ByRose Moore, writer at Creators.co
Writer, cosplayer and all around nerd. @RoseMooreWrites
Rose Moore

The new Teenage Mutant Ninja Turtle movie has come under fire for a lot of things during filming. There were complaints about how the turtles looked, about the casting of Megan Fox, even about controversial posters. So it's really no surprise that now that it is out in theaters, much of the movie community have turned up their noses and posted scathing reviews.


  
  
  
  It could have been worse...
It could have been worse...

I will admit that there are issues with the film - I won't be attempting to say that it is an under-appreciated masterpiece here. However, I think that a lot of the criticism is due to people making up their minds about the film long before it was released, or going into it with unrealistic expectations. Yes, there are too many Michael Bay touches in the fight scenes, where it's all long shots and slow-mo (but nowhere near as many as in Age of Extinction, thankfully!). Yes, there were a hundred more appropriate casting choices for April O'Neil. But was it all bad? Heck no!
There are definitely a lot of good reasons to not only go see the movie, but to enjoy it, as long as you keep an open mind, and don't let bad reviews sway you before the film itself has a chance to.


  
  
  
  Exactly how I feel about TMNT
Exactly how I feel about TMNT

1. To recapture that love of the series you felt as a child.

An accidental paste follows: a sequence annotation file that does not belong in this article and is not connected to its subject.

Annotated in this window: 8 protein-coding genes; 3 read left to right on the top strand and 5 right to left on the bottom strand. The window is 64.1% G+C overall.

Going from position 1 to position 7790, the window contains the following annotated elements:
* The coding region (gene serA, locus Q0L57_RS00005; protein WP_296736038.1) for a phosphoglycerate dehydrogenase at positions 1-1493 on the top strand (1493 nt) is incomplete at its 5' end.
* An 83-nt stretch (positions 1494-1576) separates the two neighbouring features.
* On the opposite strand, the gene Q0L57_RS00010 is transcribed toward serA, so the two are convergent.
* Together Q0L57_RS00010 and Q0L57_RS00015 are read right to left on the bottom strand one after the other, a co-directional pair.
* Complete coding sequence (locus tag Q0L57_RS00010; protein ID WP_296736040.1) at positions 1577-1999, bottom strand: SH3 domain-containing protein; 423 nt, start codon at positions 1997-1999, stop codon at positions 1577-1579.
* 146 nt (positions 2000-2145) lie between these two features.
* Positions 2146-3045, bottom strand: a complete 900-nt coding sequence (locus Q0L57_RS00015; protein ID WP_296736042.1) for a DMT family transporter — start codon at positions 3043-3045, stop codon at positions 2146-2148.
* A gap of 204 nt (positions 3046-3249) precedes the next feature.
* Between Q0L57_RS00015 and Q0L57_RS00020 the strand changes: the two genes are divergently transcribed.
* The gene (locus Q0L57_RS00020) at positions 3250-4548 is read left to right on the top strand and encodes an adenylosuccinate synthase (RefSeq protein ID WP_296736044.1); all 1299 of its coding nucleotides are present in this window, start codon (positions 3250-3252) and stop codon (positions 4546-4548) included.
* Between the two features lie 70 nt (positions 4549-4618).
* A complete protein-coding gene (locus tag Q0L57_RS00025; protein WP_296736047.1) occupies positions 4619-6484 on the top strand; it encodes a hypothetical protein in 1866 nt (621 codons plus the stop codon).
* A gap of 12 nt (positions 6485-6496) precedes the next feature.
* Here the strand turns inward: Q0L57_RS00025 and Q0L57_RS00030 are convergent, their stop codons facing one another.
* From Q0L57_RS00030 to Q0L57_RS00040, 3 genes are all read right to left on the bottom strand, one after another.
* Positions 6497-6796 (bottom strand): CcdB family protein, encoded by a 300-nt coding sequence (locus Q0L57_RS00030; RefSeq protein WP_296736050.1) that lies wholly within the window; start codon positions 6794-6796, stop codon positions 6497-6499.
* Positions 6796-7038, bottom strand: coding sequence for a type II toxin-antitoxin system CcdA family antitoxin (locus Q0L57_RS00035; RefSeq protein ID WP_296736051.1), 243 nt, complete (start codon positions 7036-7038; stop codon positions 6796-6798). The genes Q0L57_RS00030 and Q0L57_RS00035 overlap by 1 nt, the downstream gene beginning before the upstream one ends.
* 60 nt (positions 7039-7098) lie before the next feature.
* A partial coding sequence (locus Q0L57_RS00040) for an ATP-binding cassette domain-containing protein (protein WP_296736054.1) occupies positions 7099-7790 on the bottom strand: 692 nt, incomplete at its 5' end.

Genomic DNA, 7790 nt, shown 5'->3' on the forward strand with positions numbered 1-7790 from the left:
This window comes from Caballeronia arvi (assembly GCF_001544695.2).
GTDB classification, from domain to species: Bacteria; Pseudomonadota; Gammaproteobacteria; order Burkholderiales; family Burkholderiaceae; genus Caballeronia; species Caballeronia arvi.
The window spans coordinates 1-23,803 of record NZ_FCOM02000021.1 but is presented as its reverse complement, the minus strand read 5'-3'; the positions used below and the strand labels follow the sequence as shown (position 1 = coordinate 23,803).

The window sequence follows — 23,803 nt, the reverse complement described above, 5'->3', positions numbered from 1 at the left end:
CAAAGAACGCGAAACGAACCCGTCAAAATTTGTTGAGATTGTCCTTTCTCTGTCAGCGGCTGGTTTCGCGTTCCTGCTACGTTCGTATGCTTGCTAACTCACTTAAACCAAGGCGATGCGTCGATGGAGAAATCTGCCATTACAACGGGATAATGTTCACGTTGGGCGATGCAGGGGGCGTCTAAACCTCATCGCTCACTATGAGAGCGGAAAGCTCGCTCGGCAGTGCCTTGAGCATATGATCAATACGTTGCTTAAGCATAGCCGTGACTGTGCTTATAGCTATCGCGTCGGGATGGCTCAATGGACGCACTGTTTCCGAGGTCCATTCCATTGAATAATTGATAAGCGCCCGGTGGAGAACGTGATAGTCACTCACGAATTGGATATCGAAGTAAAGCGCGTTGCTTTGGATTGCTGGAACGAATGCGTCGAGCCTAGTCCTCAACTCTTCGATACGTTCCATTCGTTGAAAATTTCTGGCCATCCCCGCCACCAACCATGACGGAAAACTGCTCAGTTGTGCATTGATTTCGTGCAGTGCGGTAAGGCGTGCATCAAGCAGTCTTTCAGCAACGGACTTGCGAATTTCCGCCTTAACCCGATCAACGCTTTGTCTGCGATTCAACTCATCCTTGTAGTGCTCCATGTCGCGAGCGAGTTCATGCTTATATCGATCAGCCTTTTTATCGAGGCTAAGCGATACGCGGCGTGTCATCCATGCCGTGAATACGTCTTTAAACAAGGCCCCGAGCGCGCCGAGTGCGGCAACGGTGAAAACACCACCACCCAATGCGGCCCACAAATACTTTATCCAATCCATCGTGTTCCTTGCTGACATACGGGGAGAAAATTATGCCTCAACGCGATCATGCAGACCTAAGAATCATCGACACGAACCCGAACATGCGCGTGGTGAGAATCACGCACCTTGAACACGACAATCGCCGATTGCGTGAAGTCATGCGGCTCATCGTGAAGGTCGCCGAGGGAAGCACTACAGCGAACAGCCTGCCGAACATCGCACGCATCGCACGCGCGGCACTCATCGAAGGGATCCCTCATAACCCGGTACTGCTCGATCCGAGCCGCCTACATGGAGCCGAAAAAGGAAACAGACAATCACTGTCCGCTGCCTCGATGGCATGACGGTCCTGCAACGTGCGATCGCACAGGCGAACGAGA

For everyone that loved the characters as a kid, there is something plain ol' awesome about seeing your favorite dudes on the big screen as an adult. Especially if you, like me, are in that age range where this is the first TMNT movie to come out when you are an adult. More than that, however, is the mindset that comes with nostalgia. For a few hours, how about putting away the jaded attitude and tendency to be an armchair movie critic, and remembering those days where you just didn't care if the composition was off, or there was a plot hole. When I was a kid, I used to run home from school to catch the heroes in a half-shell, and do you think for a moment that I cared if the stories made perfect sense? Of course not! I was just excited by the whole idea of the characters, of the basic joy in good vs evil and superheros and stand-offs. Approach the film with that same sense of childlike wonder, and you may be surprised by how much you enjoy it.


  
  
  
  How could Mikey ever be dark?
How could Mikey ever be dark?

2. To prove a superhero movie doesn't need to be dark.

Recently, it seems like superhero movies have been competing to see who can go the darkest. "Gritty" is a word that gets thrown around a lot, and just take a look at the evolution of Batman and Superman to see how studios are aiming for gloomier takes on the traditional heroes. All of which is well and good, and some stories and characters are really meant to be somber. TMNT, on the other hand, isn't one that really needs the gritty treatment. Some critics have argued that it's just too light, but the characters are light. While the comic books were definitely darker than the animated show, the two essentially developed at the same time, so I don't consider the show second to the books. Remember those pizza-chomping guys who spent about as much time fooling around as they did stopping crime? Well, this movie certainly does. Again, it took me back to those days in front of the TV with Kool-Aid and poptarts, and it was actually pretty refreshing. There was something of the feeling of Guardians to it - like it doesn't take itself too seriously, and honestly, that makes a nice change.